Economic Factors and Their Implications for the Development of a Commercially Viable Geothermal ProjectThursday, November 22, 2018 - 12:20 to 12:39 Theatre 2
Geothermal energy requires accessing warm to hot brines useful for electrical generation or direct-use. The development pathway can be an up-hill battle; both time consuming and costly. Although geothermal energy provides developers with significant long-term stability, low operating costs (OPEX), and high energy availability (above 90%); getting into production is the challenge. Currently, brine temperatures above 170°C are best suited for electrical generation with greater efficiencies the higher the brine temperatures. Systems generating electricity from dry steam (for example the Geysers in California) offer the greatest efficiencies. Electricity can also be generated from brines with temperatures between 120°C and 170°C. These systems generally use an Organic Rankin Cycle system. Wells must be pumped as they do not spontaneously flow like those at higher temperatures and the brine is used to heat a secondary fluid that run the generator. Several companies are working on turbines and heat-engines that produce electrical energy from waters as low as 70°C. It is project specific whether these low-temperature systems are efficient enough to be economical because they require large pumped water flows. Pumping requires significant energy called “parasite load”. Geothermal Power plants that use pumped wells typically expend 50% of their energy needs on parasite load. Pumping costs become an important consideration for the OPEX of these plants; ultimately determining if the plant can be economic. As an example, to generate 1 MWe from water with temperatures between 110°C and 120°C, requires between 60 and 70 kg/sec of mass flow.
Some authors have suggested that existing gas and oil wells can be used to produce geothermal power. Typical gas and oil wells have a diameter of 4 ½ or 5 ½ inches. Volumetrically, a one-foot section of pipe holds 3 to 4.5 liters of brine at these pipe diameters. Geothermal wells use larger diameter pipe (9 5/8 to 13 3/8) which can hold between 10.5 and 31 liters of fluid in a one-foot section. This volume difference means that the potential mass flux of larger diameter wells is significant and can result in the useful production of brines to power electrical generation. It is also why oil and gas wells are unlikely to be useful for electrical generation. Oil and gas wells might flow enough fluid for direct-use purposes, but the value of the energy may not be enough to offset the pumping costs.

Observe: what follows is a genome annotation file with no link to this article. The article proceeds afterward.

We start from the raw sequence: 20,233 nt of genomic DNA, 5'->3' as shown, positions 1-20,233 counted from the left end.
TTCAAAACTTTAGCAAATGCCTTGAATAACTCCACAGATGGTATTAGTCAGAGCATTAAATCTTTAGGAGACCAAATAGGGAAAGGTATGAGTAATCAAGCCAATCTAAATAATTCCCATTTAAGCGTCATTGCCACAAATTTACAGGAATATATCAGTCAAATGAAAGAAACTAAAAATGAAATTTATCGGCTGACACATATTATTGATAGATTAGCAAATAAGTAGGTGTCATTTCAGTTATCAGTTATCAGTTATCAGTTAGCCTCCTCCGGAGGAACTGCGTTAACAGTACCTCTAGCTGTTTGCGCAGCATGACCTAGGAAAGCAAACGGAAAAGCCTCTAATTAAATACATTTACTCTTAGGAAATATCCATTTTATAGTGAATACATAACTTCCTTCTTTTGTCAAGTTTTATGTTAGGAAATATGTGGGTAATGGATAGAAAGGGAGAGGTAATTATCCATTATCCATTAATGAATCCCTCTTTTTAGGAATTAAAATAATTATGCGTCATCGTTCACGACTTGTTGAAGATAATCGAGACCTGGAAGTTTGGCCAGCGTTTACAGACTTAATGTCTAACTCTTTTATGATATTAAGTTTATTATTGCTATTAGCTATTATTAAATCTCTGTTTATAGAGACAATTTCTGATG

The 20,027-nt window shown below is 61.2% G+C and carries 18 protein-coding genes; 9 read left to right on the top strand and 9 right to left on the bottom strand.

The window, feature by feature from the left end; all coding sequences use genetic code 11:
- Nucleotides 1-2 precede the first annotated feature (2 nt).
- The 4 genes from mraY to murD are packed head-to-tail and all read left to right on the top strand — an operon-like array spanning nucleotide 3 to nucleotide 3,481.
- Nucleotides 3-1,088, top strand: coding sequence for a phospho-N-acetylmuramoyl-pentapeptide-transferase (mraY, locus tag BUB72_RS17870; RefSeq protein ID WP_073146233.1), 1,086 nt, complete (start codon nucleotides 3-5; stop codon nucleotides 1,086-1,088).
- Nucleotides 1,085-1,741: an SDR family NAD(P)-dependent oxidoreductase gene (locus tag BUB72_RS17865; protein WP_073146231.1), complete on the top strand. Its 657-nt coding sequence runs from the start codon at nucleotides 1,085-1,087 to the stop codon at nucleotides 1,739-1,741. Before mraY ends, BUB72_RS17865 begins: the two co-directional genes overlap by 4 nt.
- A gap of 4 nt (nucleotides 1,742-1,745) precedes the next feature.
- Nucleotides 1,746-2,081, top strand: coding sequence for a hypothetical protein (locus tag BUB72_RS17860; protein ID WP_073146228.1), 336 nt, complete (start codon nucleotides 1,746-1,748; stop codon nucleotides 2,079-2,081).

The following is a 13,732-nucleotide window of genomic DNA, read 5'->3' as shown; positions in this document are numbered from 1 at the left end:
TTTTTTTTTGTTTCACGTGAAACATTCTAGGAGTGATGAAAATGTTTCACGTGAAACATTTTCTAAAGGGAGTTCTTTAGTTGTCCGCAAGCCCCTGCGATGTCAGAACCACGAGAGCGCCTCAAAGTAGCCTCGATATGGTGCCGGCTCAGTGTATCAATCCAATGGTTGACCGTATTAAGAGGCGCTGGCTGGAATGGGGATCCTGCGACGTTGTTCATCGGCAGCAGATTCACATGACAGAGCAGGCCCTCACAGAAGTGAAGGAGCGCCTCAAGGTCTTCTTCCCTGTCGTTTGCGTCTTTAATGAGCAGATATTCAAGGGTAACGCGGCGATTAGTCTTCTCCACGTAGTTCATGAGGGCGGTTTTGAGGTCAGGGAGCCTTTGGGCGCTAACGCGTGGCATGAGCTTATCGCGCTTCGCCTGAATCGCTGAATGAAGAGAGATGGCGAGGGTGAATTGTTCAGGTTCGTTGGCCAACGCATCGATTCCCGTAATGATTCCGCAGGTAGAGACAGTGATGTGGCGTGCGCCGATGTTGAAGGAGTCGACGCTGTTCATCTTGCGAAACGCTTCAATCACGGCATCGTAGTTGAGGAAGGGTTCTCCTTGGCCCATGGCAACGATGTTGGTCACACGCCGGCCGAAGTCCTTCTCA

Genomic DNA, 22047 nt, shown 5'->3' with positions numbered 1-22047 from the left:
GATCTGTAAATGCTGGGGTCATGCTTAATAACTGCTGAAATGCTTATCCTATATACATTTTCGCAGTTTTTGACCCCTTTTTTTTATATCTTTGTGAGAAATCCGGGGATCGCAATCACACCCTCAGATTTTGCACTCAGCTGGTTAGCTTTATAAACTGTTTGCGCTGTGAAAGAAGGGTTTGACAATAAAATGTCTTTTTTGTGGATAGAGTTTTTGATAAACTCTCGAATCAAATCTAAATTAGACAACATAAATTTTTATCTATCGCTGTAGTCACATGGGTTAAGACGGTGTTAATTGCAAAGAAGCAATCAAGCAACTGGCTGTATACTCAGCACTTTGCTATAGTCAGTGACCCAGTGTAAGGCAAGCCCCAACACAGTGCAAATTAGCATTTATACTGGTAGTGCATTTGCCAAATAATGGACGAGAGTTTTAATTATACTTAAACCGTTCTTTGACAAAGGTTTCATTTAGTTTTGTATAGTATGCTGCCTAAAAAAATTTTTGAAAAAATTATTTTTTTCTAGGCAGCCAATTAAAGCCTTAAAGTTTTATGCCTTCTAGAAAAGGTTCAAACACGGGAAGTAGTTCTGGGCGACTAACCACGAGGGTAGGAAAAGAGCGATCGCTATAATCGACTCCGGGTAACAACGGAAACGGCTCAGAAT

In the context of the North West Territories (NWT), the most likely geothermal development area is within the northern parts of the Western Canada Sedimentary basin extending northward from Alberta. Currently, information is limited as to the potential brine flows that could be produced from purpose drilled geothermal wells in NWT. Although transmission is available in some area, building infrastructure is costly. For direct-use applications the load (consumers) must be relatively close to the source. But given the mean monthly temperatures in NWT are below 0°C for 7 months of the year, the heat value from even a low-temperature geothermal resource could be of significant value even for small communities.